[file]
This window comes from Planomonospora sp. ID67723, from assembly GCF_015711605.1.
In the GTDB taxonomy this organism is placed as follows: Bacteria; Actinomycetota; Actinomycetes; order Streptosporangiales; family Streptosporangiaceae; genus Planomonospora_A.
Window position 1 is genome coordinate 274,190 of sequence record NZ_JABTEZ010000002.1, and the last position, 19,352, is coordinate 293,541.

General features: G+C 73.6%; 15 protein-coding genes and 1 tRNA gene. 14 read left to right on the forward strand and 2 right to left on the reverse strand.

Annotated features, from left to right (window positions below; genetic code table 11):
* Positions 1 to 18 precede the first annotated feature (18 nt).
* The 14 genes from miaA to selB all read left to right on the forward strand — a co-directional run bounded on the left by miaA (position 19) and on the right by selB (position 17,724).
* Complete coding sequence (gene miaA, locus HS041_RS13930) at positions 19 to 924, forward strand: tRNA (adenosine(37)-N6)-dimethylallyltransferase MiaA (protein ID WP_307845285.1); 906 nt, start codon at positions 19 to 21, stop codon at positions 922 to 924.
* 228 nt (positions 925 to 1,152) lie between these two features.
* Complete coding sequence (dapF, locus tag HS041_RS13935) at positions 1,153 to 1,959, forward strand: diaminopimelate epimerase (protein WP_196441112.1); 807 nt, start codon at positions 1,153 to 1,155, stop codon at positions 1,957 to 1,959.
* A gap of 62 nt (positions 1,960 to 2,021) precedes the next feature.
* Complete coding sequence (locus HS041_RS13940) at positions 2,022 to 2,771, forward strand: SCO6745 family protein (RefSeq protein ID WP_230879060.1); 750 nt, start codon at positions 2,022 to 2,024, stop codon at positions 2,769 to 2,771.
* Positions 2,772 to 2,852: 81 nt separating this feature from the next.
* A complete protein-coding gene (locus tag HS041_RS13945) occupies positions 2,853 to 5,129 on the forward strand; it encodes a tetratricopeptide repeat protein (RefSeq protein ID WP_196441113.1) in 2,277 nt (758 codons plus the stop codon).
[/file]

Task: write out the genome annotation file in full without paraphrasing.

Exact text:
This window comes from Planomonospora sp. ID67723, from assembly GCF_015711605.1.
In the GTDB taxonomy this organism is placed as follows: Bacteria; Actinomycetota; Actinomycetes; order Streptosporangiales; family Streptosporangiaceae; genus Planomonospora_A.
Window position 1 is genome coordinate 274,190 of sequence record NZ_JABTEZ010000002.1, and the last position, 19,352, is coordinate 293,541.

General features: G+C 73.6%; 15 protein-coding genes and 1 tRNA gene. 14 read left to right on the forward strand and 2 right to left on the reverse strand.

Annotated features, from left to right (window positions below; genetic code table 11):
* Positions 1 to 18 precede the first annotated feature (18 nt).
* The 14 genes from miaA to selB all read left to right on the forward strand — a co-directional run bounded on the left by miaA (position 19) and on the right by selB (position 17,724).
* Complete coding sequence (gene miaA, locus HS041_RS13930) at positions 19 to 924, forward strand: tRNA (adenosine(37)-N6)-dimethylallyltransferase MiaA (protein ID WP_307845285.1); 906 nt, start codon at positions 19 to 21, stop codon at positions 922 to 924.
* 228 nt (positions 925 to 1,152) lie between these two features.
* Complete coding sequence (dapF, locus tag HS041_RS13935) at positions 1,153 to 1,959, forward strand: diaminopimelate epimerase (protein WP_196441112.1); 807 nt, start codon at positions 1,153 to 1,155, stop codon at positions 1,957 to 1,959.
* A gap of 62 nt (positions 1,960 to 2,021) precedes the next feature.
* Complete coding sequence (locus HS041_RS13940) at positions 2,022 to 2,771, forward strand: SCO6745 family protein (RefSeq protein ID WP_230879060.1); 750 nt, start codon at positions 2,022 to 2,024, stop codon at positions 2,769 to 2,771.
* Positions 2,772 to 2,852: 81 nt separating this feature from the next.
* A complete protein-coding gene (locus tag HS041_RS13945) occupies positions 2,853 to 5,129 on the forward strand; it encodes a tetratricopeptide repeat protein (RefSeq protein ID WP_196441113.1) in 2,277 nt (758 codons plus the stop codon).